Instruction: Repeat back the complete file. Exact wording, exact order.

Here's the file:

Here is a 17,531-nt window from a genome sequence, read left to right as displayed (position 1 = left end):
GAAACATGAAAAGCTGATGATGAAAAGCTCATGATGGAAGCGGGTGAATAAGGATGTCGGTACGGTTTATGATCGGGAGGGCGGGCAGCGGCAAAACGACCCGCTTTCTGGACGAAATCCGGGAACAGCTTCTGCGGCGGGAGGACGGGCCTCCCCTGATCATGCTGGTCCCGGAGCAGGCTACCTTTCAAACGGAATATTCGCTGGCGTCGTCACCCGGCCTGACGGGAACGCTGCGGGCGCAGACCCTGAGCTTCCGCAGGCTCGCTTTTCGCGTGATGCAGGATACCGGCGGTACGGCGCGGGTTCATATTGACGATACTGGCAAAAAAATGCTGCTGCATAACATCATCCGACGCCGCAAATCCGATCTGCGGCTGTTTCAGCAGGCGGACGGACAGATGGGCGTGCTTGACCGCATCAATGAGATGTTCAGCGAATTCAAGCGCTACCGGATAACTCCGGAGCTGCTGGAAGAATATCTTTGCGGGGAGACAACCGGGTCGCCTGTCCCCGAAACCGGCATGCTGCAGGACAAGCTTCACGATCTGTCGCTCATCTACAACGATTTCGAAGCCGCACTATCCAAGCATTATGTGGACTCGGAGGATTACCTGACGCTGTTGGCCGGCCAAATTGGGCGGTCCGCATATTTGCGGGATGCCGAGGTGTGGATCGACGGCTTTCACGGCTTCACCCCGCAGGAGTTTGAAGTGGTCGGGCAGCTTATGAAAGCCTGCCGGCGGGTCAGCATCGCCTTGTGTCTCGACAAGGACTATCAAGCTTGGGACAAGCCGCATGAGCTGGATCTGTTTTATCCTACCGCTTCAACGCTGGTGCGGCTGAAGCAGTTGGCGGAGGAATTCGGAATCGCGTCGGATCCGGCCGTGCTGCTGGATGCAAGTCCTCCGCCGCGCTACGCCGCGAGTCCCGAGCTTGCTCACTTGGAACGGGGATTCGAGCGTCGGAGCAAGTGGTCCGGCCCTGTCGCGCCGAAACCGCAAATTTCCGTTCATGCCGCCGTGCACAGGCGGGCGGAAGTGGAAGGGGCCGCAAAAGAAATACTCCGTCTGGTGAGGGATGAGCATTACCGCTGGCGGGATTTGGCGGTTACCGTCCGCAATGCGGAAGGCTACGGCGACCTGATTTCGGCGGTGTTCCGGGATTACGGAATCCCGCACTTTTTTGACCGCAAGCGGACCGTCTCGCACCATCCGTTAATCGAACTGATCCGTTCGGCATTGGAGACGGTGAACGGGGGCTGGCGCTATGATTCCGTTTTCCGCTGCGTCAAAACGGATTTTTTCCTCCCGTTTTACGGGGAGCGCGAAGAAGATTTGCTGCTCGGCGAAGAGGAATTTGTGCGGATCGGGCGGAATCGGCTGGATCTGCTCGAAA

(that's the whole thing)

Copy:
Here is a 17,531-nt window from a genome sequence, read left to right as displayed (position 1 = left end):
GAAACATGAAAAGCTGATGATGAAAAGCTCATGATGGAAGCGGGTGAATAAGGATGTCGGTACGGTTTATGATCGGGAGGGCGGGCAGCGGCAAAACGACCCGCTTTCTGGACGAAATCCGGGAACAGCTTCTGCGGCGGGAGGACGGGCCTCCCCTGATCATGCTGGTCCCGGAGCAGGCTACCTTTCAAACGGAATATTCGCTGGCGTCGTCACCCGGCCTGACGGGAACGCTGCGGGCGCAGACCCTGAGCTTCCGCAGGCTCGCTTTTCGCGTGATGCAGGATACCGGCGGTACGGCGCGGGTTCATATTGACGATACTGGCAAAAAAATGCTGCTGCATAACATCATCCGACGCCGCAAATCCGATCTGCGGCTGTTTCAGCAGGCGGACGGACAGATGGGCGTGCTTGACCGCATCAATGAGATGTTCAGCGAATTCAAGCGCTACCGGATAACTCCGGAGCTGCTGGAAGAATATCTTTGCGGGGAGACAACCGGGTCGCCTGTCCCCGAAACCGGCATGCTGCAGGACAAGCTTCACGATCTGTCGCTCATCTACAACGATTTCGAAGCCGCACTATCCAAGCATTATGTGGACTCGGAGGATTACCTGACGCTGTTGGCCGGCCAAATTGGGCGGTCCGCATATTTGCGGGATGCCGAGGTGTGGATCGACGGCTTTCACGGCTTCACCCCGCAGGAGTTTGAAGTGGTCGGGCAGCTTATGAAAGCCTGCCGGCGGGTCAGCATCGCCTTGTGTCTCGACAAGGACTATCAAGCTTGGGACAAGCCGCATGAGCTGGATCTGTTTTATCCTACCGCTTCAACGCTGGTGCGGCTGAAGCAGTTGGCGGAGGAATTCGGAATCGCGTCGGATCCGGCCGTGCTGCTGGATGCAAGTCCTCCGCCGCGCTACGCCGCGAGTCCCGAGCTTGCTCACTTGGAACGGGGATTCGAGCGTCGGAGCAAGTGGTCCGGCCCTGTCGCGCCGAAACCGCAAATTTCCGTTCATGCCGCCGTGCACAGGCGGGCGGAAGTGGAAGGGGCCGCAAAAGAAATACTCCGTCTGGTGAGGGATGAGCATTACCGCTGGCGGGATTTGGCGGTTACCGTCCGCAATGCGGAAGGCTACGGCGACCTGATTTCGGCGGTGTTCCGGGATTACGGAATCCCGCACTTTTTTGACCGCAAGCGGACCGTCTCGCACCATCCGTTAATCGAACTGATCCGTTCGGCATTGGAGACGGTGAACGGGGGCTGGCGCTATGATTCCGTTTTCCGCTGCGTCAAAACGGATTTTTTCCTCCCGTTTTACGGGGAGCGCGAAGAAGATTTGCTGCTCGGCGAAGAGGAATTTGTGCGGATCGGGCGGAATCGGCTGGATCTGCTCGAAA